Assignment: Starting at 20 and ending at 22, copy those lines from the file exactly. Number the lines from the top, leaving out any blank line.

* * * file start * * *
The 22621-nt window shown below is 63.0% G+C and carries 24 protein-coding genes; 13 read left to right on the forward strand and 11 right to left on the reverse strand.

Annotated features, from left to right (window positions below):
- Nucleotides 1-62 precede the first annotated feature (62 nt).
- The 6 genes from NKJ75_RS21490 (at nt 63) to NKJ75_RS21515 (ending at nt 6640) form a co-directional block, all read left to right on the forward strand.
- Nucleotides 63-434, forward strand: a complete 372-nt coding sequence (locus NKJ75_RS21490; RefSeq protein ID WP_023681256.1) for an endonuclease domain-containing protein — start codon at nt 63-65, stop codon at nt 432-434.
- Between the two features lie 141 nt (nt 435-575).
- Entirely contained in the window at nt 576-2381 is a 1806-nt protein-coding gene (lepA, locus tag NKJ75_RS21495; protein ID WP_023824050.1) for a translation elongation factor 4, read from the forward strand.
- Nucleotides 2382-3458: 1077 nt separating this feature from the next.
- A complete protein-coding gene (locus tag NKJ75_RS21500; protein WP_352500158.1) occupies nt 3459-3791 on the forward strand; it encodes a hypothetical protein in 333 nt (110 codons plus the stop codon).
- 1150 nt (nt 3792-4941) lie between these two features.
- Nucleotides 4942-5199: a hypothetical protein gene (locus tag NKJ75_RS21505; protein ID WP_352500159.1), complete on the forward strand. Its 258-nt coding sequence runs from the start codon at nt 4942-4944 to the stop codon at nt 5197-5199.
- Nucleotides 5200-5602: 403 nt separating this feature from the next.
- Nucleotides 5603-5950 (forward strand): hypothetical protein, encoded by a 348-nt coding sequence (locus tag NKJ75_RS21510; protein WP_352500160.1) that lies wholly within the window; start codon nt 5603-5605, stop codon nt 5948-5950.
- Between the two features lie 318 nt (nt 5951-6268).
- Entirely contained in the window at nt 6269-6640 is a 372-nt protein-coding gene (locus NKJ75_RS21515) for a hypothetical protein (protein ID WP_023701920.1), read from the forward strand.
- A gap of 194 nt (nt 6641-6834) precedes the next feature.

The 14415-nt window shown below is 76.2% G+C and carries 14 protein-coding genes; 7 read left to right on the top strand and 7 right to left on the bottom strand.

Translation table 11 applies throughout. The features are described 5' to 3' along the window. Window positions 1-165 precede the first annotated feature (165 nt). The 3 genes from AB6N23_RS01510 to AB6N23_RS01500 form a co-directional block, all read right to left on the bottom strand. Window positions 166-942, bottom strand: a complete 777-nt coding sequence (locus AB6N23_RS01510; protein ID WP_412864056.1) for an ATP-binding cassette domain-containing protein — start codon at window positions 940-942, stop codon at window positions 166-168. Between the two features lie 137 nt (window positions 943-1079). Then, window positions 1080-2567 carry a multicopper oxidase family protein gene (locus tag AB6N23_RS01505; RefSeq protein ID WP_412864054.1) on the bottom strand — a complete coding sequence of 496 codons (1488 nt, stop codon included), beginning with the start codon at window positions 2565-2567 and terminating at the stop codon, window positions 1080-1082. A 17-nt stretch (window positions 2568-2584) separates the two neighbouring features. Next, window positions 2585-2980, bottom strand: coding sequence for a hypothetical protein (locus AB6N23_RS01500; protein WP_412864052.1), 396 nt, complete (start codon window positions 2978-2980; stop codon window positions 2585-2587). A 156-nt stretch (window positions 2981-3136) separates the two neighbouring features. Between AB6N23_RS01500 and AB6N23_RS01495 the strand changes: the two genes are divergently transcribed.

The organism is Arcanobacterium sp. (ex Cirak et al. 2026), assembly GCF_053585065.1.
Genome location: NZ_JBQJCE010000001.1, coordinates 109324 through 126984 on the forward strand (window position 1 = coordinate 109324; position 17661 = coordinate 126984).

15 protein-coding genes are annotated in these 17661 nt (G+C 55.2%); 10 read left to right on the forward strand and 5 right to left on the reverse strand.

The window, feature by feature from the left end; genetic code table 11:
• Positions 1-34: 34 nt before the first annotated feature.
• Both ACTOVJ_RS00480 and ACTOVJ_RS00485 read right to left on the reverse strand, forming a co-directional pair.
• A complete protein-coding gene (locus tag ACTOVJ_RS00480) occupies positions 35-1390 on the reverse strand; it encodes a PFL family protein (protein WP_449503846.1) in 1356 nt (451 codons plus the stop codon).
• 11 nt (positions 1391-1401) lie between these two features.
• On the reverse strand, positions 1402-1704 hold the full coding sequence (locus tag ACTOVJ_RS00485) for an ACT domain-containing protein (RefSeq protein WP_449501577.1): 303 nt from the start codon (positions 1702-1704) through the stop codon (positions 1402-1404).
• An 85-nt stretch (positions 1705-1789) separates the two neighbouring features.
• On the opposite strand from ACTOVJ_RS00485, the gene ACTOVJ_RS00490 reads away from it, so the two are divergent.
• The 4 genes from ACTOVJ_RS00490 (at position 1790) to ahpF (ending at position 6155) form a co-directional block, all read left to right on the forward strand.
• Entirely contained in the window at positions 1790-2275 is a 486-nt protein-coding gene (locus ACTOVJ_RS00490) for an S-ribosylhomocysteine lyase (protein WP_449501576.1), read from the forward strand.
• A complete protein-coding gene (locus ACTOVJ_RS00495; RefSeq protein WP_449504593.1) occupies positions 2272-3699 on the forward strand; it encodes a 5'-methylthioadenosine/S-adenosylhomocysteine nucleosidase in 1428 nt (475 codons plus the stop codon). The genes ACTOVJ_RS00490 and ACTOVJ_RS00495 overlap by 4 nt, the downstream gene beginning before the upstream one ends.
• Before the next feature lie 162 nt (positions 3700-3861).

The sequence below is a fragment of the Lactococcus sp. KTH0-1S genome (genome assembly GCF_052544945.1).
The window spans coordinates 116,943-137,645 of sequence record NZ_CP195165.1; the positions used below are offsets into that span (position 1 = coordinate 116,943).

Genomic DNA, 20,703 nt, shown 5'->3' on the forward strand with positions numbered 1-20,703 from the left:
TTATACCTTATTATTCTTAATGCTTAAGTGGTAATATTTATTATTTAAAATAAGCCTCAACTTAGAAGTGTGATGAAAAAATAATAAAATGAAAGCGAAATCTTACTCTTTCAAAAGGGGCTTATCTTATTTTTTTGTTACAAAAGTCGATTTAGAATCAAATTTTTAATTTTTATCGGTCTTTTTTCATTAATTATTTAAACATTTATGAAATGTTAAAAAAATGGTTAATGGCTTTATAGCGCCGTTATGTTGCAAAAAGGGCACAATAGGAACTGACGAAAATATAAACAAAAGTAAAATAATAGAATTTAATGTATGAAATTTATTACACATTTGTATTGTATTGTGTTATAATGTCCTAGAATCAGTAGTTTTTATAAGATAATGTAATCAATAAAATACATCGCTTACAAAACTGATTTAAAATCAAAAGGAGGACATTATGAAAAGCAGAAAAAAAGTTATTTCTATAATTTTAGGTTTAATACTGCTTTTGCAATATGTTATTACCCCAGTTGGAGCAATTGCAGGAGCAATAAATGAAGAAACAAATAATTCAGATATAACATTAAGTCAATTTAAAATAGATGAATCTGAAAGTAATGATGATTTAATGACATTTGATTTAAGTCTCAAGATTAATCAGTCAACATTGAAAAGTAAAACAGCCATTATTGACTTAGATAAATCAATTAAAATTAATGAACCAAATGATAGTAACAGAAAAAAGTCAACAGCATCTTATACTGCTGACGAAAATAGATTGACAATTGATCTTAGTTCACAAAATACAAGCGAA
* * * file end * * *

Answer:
Genome location: NZ_JBQJCE010000001.1, coordinates 109324 through 126984 on the forward strand (window position 1 = coordinate 109324; position 17661 = coordinate 126984).

15 protein-coding genes are annotated in these 17661 nt (G+C 55.2%); 10 read left to right on the forward strand and 5 right to left on the reverse strand.

The window, feature by feature from the left end; genetic code table 11: